Python Bridge Design Pattern

1. Definition

The Bridge Design Pattern decouples an abstraction from its implementation, allowing the two to vary independently. In other words, it splits the abstract interface from its concrete realization, so they can be changed separately.

2. Problem Statement

Suppose you have a product with different versions and also need to support different platforms for each version. If you try to extend such a system, you'll end up with a huge number of classes due to the combinations of product versions and platforms.

3. Solution

The Bridge pattern suggests moving the platform-specific code into a separate class hierarchy. After the separation, you have two sets of classes: the abstractions and the implementations. The abstraction contains high-level control code, whereas the implementation does the platform-specific work.

4. Real-World Use Cases

1. Device drivers where the driver interface is constant, but the implementation can vary.

2. GUI libraries where each OS provides a different implementation, but the interface remains consistent.

3. Remote controls for different devices.

5. Implementation Steps

1. Recognize the orthogonal dimensions in your domain.

2. Split the monolithic class into distinct classes.

3. Create an abstract base for the abstraction.

4. Create an abstract base for the implementation.

5. Implement concrete classes for the abstractions and implementations.

6. Implementation in Python

# Implementation base
class Implementation:
    def operation_implementation(self):
# Concrete Implementations
class ConcreteImplementationA(Implementation):
    def operation_implementation(self):
        return "ConcreteImplementationA"
class ConcreteImplementationB(Implementation):
    def operation_implementation(self):
        return "ConcreteImplementationB"
# Abstraction base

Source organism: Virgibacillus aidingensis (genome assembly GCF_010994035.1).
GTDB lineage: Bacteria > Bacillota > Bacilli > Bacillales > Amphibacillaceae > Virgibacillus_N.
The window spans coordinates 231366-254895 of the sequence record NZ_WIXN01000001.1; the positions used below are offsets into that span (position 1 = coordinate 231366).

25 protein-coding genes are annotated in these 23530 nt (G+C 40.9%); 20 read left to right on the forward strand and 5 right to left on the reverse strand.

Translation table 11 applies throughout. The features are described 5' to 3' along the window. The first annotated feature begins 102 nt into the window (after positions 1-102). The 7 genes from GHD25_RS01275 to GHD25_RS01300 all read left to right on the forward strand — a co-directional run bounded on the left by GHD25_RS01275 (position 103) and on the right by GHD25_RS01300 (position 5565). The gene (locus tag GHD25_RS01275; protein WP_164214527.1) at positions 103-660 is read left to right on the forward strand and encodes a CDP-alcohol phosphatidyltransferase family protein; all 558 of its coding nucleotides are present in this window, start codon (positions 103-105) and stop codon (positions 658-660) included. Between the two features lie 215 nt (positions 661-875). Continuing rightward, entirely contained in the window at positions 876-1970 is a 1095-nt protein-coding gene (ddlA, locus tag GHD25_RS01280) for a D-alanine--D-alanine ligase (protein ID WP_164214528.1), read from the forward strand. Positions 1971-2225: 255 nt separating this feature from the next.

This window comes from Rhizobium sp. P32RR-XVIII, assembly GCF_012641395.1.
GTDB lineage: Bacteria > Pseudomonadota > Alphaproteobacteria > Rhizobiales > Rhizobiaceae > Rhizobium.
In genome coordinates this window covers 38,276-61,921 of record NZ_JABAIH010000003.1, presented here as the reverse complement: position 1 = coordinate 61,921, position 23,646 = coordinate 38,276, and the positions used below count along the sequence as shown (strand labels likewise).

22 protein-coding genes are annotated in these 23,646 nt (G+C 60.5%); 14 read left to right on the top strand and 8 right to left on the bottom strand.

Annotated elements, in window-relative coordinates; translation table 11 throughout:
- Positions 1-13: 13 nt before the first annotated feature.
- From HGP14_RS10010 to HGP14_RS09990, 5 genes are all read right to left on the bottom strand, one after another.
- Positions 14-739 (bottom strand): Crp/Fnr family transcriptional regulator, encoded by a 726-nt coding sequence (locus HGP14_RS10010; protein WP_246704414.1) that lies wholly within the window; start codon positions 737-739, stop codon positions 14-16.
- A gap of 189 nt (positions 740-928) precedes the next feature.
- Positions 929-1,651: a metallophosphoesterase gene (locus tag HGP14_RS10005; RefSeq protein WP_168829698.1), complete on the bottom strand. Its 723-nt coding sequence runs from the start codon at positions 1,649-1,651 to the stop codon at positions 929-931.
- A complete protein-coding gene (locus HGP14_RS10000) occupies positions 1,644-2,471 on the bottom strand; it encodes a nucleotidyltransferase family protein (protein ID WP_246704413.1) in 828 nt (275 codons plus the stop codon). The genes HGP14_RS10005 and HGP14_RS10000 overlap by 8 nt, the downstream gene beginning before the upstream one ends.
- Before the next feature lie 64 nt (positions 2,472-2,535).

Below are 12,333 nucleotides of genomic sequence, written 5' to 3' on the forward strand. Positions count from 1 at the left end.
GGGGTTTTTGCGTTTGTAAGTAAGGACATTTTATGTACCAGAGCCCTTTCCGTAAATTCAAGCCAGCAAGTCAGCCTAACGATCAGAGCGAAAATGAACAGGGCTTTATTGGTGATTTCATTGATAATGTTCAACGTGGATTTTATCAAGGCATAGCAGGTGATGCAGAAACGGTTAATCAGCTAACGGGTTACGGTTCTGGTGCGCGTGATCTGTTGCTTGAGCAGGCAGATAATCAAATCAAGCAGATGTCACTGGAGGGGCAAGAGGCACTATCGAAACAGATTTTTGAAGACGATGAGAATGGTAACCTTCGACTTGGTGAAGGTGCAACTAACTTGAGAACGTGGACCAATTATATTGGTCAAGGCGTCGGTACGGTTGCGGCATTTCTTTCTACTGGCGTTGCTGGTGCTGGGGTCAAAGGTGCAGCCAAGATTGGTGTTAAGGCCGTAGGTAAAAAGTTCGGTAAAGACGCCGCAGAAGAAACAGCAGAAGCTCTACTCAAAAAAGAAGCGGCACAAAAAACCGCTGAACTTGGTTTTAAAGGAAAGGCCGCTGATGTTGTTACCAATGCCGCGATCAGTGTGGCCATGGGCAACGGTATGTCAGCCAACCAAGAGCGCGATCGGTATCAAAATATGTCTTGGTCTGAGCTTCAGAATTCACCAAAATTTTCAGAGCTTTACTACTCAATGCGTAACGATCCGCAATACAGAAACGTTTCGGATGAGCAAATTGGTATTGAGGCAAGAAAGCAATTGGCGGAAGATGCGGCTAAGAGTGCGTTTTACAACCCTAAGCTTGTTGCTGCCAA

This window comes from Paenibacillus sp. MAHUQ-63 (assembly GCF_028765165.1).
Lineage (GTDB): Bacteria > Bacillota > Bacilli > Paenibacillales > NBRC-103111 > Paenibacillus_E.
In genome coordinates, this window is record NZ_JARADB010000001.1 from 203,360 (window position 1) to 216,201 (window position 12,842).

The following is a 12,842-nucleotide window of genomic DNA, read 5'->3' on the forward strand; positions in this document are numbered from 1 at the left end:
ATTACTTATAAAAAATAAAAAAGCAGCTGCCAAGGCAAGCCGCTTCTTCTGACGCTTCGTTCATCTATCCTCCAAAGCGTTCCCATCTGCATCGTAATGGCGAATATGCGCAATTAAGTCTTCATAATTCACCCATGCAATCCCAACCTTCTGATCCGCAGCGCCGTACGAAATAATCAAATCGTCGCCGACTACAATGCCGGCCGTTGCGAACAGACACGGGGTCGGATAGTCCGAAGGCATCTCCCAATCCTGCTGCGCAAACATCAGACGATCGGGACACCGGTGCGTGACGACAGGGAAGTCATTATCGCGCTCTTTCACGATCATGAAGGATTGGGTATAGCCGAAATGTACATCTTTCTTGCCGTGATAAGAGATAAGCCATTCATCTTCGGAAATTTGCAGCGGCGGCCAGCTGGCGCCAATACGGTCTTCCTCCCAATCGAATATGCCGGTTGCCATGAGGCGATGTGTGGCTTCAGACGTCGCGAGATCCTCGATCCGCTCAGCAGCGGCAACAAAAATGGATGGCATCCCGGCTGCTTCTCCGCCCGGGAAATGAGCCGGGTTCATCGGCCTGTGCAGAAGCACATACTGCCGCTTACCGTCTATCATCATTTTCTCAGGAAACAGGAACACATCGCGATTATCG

class Abstraction:
    def __init__(self, implementation):
        self._implementation = implementation
    def operation(self):
        return self._implementation.operation_implementation()
# Extended Abstraction
class ExtendedAbstraction(Abstraction):
    def operation(self):
        return f"Extended: {self._implementation.operation_implementation()}"
# Client Code
abstraction = Abstraction(ConcreteImplementationA())
extended_abstraction = ExtendedAbstraction(ConcreteImplementationB())


Extended: ConcreteImplementationB


1. Implementation is a base for the implementation hierarchy.

2. ConcreteImplementationA and ConcreteImplementationB are the platform-specific implementations.

3. Abstraction represents the high-level logic and works with an object of the Implementation.

4. ExtendedAbstraction is an example of extending the Abstraction base class.

5. The client code demonstrates how different abstractions can work with different implementations.

7. When to use?

The Bridge Pattern should be used when:

1. You want to avoid a permanent binding between an abstraction and its implementation.

2. Both the abstractions and their implementations should be extensible by subclassing.

3. Changes in the implementation of an abstraction should have no impact on clients.

4. You want to hide the implementation of an abstraction completely from clients.